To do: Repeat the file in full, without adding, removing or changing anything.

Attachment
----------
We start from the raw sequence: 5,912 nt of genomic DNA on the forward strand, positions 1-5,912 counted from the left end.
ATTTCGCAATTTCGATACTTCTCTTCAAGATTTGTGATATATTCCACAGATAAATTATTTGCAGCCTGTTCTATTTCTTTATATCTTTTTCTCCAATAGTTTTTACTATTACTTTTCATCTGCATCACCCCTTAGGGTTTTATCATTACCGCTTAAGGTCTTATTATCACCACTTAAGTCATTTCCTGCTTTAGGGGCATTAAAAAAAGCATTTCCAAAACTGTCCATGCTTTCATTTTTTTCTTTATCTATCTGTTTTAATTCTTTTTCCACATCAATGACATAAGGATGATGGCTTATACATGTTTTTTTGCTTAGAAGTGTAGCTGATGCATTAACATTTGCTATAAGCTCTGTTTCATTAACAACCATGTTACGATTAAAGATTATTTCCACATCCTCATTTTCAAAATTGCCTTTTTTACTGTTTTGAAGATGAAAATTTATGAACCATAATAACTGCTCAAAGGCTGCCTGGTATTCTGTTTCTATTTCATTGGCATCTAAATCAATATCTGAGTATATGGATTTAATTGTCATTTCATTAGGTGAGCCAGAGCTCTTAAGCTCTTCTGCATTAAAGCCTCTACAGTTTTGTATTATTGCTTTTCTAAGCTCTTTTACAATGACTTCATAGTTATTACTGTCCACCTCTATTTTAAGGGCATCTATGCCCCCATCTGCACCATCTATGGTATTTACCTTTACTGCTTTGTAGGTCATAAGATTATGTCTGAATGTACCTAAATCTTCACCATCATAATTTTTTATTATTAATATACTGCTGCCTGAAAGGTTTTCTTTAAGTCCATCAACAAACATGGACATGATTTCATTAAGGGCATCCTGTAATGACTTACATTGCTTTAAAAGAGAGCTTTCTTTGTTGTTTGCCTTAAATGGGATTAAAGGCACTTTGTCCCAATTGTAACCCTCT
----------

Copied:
We start from the raw sequence: 5,912 nt of genomic DNA on the forward strand, positions 1-5,912 counted from the left end.
ATTTCGCAATTTCGATACTTCTCTTCAAGATTTGTGATATATTCCACAGATAAATTATTTGCAGCCTGTTCTATTTCTTTATATCTTTTTCTCCAATAGTTTTTACTATTACTTTTCATCTGCATCACCCCTTAGGGTTTTATCATTACCGCTTAAGGTCTTATTATCACCACTTAAGTCATTTCCTGCTTTAGGGGCATTAAAAAAAGCATTTCCAAAACTGTCCATGCTTTCATTTTTTTCTTTATCTATCTGTTTTAATTCTTTTTCCACATCAATGACATAAGGATGATGGCTTATACATGTTTTTTTGCTTAGAAGTGTAGCTGATGCATTAACATTTGCTATAAGCTCTGTTTCATTAACAACCATGTTACGATTAAAGATTATTTCCACATCCTCATTTTCAAAATTGCCTTTTTTACTGTTTTGAAGATGAAAATTTATGAACCATAATAACTGCTCAAAGGCTGCCTGGTATTCTGTTTCTATTTCATTGGCATCTAAATCAATATCTGAGTATATGGATTTAATTGTCATTTCATTAGGTGAGCCAGAGCTCTTAAGCTCTTCTGCATTAAAGCCTCTACAGTTTTGTATTATTGCTTTTCTAAGCTCTTTTACAATGACTTCATAGTTATTACTGTCCACCTCTATTTTAAGGGCATCTATGCCCCCATCTGCACCATCTATGGTATTTACCTTTACTGCTTTGTAGGTCATAAGATTATGTCTGAATGTACCTAAATCTTCACCATCATAATTTTTTATTATTAATATACTGCTGCCTGAAAGGTTTTCTTTAAGTCCATCAACAAACATGGACATGATTTCATTAAGGGCATCCTGTAATGACTTACATTGCTTTAAAAGAGAGCTTTCTTTGTTGTTTGCCTTAAATGGGATTAAAGGCACTTTGTCCCAATTGTAACCCTCT